Dissecting causes of variation in immune defenses: the case of the swarming T-helper cells

Department of Biology Seminar Series
Andrea Graham
- | Virtual

Individual-level heterogeneity often drives ecological and evolutionary dynamics.  The effects of individual variation are especially clear in host-parasite interactions, and all the more so during a global pandemic: hosts exhibit remarkable heterogeneity in the strength, speed and specificity of their immune responses, which in turn generates varied susceptibility to infectious and autoimmune diseases and varied propensity to transmit disease.  Why do hosts vary so much?  One important catergory of explanation for host variation arises from cost-benefit analysis of defense.  I will illustrate how resource costs, immunopathological costs, and multiple-fronts costs of immune defense help to explain the maintenance of host heterogeneity in natural populations.  I will then focus on a particular example of a multiple-fronts cost of defense in mammals: when T-helper cells polarize into worm-clearing and germ-clearing factions.  Subtle differences in initial conditions can be amplified by the collective behavior of T-helper cells to generate radically different system-level responses in different hosts.  Divergent T-helper cell dynamics may therefore explain a good deal of between-host variation in the course of infection. I will also outline how adaptive systems analysis is beginning to shed light on the function of “agile swarms” of these cells during infection, including worm-germ co-infections.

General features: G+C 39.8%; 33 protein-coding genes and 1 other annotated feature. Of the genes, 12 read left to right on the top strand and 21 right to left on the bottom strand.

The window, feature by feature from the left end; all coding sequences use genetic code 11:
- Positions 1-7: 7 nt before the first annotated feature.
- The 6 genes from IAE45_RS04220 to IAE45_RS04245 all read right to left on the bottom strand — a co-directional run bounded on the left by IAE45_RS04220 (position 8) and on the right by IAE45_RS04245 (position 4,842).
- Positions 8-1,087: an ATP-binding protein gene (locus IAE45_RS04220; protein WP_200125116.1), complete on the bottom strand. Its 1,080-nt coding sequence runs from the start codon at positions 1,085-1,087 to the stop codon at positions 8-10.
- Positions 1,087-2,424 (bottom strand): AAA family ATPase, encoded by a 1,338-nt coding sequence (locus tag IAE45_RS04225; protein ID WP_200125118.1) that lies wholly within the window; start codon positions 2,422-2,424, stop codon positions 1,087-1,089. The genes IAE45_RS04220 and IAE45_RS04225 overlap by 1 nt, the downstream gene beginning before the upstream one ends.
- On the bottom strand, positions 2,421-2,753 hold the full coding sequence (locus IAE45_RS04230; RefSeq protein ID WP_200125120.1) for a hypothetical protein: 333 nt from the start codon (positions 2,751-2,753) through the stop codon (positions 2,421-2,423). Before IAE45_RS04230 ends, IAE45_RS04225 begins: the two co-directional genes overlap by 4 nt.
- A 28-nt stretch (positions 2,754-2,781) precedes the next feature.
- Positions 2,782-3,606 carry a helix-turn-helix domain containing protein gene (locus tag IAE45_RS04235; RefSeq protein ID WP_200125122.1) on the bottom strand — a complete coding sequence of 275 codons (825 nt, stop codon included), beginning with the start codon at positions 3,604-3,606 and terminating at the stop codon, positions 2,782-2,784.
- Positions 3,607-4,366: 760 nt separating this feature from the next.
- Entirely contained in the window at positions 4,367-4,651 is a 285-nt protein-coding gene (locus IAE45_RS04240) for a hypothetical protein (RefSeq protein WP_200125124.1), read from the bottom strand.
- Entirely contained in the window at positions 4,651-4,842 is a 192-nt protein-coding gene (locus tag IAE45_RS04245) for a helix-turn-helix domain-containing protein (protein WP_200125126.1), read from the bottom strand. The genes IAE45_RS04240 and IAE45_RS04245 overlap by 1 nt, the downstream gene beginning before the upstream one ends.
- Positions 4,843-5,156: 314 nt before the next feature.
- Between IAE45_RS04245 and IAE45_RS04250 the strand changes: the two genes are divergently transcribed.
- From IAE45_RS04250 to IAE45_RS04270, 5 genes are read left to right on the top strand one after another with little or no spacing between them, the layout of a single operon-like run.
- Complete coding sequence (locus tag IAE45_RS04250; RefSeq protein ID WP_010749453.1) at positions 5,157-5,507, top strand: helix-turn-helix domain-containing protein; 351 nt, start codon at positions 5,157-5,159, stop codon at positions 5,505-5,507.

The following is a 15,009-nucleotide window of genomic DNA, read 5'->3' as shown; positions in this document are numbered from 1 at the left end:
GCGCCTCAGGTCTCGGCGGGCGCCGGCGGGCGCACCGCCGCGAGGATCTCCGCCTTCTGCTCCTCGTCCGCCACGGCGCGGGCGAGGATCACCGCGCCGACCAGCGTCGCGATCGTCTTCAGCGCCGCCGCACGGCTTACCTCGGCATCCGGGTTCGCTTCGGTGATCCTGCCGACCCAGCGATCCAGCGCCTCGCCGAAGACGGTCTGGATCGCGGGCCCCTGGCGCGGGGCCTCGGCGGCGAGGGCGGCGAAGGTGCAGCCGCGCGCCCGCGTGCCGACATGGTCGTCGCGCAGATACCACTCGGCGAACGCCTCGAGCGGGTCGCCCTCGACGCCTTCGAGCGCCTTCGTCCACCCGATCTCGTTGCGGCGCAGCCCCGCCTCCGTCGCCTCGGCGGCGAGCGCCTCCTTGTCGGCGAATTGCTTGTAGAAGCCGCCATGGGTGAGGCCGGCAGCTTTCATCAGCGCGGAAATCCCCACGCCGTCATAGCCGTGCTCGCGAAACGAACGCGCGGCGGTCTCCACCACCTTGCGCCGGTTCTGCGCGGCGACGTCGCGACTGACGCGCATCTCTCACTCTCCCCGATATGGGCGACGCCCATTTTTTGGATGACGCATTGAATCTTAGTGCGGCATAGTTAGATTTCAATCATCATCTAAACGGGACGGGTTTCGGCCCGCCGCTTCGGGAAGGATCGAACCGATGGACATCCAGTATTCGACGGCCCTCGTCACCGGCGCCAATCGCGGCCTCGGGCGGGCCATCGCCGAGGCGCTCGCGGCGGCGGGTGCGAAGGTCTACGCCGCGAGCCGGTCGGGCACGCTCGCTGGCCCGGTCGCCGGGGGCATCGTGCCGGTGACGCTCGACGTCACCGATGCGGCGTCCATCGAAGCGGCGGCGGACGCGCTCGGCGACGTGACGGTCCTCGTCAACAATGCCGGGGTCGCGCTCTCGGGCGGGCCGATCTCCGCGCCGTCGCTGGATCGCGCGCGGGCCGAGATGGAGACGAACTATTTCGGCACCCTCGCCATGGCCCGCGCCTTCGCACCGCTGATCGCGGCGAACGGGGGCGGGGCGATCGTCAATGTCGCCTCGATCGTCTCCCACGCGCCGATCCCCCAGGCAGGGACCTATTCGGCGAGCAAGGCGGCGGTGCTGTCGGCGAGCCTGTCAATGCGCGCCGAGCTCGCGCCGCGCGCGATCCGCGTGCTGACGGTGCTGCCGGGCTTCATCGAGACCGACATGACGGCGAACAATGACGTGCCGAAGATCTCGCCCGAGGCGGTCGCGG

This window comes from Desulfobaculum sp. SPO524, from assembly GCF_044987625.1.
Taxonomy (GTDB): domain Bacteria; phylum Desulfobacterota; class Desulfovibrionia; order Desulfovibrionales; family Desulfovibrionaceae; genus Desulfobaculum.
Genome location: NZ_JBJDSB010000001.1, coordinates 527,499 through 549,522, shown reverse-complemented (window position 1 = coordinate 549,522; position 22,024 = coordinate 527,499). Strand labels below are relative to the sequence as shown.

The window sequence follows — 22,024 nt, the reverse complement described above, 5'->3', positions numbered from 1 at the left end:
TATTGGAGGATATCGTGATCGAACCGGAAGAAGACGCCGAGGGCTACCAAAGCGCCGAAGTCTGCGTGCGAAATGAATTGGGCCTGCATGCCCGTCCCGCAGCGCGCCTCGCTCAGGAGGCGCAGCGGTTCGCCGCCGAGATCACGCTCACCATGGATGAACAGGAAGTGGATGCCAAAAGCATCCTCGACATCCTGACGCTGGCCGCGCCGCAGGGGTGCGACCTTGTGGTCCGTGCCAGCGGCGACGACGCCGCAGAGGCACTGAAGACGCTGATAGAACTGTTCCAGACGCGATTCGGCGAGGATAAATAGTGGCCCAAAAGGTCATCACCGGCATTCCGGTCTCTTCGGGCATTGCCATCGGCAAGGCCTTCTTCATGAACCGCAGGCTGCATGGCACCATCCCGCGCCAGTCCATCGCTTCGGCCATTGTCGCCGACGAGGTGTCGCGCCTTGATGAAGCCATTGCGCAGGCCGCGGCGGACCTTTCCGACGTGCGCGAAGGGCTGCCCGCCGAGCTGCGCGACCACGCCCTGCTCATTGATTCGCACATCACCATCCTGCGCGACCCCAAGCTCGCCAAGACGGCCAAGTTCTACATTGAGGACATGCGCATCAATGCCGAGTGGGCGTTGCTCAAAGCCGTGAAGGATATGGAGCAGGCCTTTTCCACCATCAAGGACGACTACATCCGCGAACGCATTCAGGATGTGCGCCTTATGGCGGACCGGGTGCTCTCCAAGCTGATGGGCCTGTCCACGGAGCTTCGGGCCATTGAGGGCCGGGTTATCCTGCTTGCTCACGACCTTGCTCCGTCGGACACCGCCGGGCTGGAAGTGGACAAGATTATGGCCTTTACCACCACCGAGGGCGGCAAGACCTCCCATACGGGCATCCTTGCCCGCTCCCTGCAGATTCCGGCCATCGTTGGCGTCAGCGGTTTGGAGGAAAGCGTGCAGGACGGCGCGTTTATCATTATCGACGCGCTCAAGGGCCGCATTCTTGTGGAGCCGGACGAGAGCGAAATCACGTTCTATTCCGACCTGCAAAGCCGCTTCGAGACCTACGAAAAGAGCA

Host: Dustin Brisson

Princeton University



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